Coinbase Wallet, an in-house wallet service offered by prominent crypto exchange Coinbase, has rolled out browser extension support for Ledger hardware wallets.
The Coinbase Wallet extension, available in the Chrome Web Store, is a noncustodial wallet that allows users to store and transact cryptocurrencies and nonfungible tokens (NFT). By adding support for Ledger, Coinbase users can opt to use a physical Ledger device to store the private keys to their wallets offline.
Coinbase senior product manager Adam Zadikoff highlighted the development as being a means to providing an additional layer of security and greater peace of mind for users. He said:
“We want to empower everyone to use DApps and access Web3, and that requires building the easiest-to-use and most accessible self-custody wallet in the ecosystem. Today’s release solves [..] the ability to use a hardware wallet for enhanced security.”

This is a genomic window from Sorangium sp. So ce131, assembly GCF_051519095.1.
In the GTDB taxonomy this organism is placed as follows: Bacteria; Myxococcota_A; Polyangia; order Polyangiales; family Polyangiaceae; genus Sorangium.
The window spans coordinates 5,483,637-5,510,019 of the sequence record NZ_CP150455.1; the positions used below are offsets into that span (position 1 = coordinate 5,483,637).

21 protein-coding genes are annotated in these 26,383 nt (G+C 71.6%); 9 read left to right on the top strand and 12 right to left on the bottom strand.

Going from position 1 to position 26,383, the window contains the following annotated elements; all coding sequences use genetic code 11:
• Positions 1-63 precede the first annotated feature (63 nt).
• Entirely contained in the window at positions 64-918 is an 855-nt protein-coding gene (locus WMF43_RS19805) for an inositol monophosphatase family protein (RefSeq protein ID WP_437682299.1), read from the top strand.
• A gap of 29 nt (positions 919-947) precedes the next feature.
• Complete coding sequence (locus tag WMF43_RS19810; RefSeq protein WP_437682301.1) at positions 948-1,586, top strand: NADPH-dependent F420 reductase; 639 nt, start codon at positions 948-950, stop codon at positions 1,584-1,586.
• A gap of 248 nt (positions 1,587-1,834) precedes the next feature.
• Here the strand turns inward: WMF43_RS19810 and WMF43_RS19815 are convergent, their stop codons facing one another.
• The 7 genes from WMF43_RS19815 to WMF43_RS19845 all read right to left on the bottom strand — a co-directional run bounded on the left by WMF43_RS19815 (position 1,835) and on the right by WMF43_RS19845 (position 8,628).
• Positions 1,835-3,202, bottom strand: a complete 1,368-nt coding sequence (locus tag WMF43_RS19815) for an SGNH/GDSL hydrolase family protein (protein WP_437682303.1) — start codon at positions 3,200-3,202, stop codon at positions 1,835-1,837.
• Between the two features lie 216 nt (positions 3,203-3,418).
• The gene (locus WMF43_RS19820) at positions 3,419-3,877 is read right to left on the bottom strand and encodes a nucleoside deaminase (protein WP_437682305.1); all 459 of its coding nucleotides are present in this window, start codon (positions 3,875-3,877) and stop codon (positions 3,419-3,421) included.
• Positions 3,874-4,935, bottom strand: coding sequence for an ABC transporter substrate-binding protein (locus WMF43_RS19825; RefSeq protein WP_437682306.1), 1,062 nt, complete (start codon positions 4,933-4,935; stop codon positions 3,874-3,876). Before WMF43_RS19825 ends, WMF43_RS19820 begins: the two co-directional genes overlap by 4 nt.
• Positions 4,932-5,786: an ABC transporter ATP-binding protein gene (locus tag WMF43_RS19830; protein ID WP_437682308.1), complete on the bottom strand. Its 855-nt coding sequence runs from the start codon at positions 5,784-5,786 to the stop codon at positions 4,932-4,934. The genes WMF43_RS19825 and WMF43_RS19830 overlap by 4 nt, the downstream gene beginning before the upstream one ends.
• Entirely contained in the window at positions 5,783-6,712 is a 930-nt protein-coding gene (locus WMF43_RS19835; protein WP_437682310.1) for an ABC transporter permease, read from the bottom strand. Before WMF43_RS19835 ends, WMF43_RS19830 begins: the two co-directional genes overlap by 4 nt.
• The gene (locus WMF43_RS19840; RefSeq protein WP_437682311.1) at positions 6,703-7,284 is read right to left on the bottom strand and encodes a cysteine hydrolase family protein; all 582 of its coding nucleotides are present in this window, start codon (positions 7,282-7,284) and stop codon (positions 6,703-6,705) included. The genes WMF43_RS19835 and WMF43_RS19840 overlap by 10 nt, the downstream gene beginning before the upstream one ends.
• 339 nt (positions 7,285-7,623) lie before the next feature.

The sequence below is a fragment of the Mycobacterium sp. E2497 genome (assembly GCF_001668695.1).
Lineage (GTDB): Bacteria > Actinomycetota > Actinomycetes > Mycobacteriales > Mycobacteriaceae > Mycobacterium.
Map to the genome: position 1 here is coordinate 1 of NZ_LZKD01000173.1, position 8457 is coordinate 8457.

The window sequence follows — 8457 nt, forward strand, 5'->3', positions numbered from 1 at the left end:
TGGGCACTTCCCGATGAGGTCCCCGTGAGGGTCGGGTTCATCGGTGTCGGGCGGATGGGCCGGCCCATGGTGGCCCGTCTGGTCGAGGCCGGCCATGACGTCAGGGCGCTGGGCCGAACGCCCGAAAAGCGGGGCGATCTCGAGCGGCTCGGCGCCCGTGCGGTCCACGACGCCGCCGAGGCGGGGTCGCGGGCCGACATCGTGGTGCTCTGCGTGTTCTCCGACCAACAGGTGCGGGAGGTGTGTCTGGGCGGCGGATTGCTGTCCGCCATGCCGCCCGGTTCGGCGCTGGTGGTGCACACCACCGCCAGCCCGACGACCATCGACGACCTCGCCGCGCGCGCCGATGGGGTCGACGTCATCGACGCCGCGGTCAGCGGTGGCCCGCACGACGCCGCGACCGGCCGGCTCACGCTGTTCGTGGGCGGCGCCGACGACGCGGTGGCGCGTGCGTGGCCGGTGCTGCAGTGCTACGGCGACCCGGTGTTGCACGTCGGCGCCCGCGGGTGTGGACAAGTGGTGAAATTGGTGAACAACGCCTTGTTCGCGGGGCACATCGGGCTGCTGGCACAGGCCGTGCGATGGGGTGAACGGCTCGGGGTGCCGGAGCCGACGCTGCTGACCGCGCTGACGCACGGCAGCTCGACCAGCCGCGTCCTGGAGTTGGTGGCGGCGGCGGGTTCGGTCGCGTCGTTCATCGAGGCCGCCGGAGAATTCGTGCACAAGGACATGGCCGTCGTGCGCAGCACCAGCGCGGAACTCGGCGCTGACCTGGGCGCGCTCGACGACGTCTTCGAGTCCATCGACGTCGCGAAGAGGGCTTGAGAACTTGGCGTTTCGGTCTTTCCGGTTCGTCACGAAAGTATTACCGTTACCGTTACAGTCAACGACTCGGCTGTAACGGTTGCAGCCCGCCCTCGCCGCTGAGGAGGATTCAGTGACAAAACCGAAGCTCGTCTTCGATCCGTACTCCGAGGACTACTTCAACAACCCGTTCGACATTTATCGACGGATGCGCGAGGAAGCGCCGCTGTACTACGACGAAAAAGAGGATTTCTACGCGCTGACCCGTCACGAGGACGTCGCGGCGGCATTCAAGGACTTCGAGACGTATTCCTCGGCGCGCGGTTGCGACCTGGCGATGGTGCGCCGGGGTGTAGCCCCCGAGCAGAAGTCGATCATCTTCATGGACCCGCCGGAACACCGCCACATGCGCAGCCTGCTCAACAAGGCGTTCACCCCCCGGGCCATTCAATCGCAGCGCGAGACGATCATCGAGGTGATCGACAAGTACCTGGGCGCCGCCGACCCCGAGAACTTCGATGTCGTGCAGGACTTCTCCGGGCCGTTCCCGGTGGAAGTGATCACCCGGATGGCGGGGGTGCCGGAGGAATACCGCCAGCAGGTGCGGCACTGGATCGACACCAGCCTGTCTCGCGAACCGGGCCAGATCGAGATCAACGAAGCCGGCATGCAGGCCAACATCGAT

As a part of the launch, Coinbase has partnered with Ledger to release a limited-edition Coinbase-branded Nano X hardware wallet on Ledger’s official website.
As Cointelegraph previously reported, Coinbase reportedly stores about 12% of all crypto across more than 150 asset types, with the company’s chief financial officer, Alesia Haas, stating at the time:
“Nearly 50% of our transacting customers are doing something other than buying and selling crypto, which indicates to us that crypto is moving beyond its initial investment phase into the long-expected utility phase.”
Cointelegraph recently highlighted the rising vulnerabilities for crypto wallets built as browser extensions — such as MetaMask, Binance Chain Wallet and Coinbase Wallet — owing to the launch of a new malware called Mars Stealer.
The malware targets over 40 browser-based crypto wallets by exploiting two-factor authenticators via a grabber function that steals users’ private keys. According to security researcher 3xp0rt, the new malware is a powerful upgrade to the information-stealing Oski trojan.
The researcher also noted that the malware can target all Chromium-based browsers, including Google Chrome, Microsoft Edge and Brave.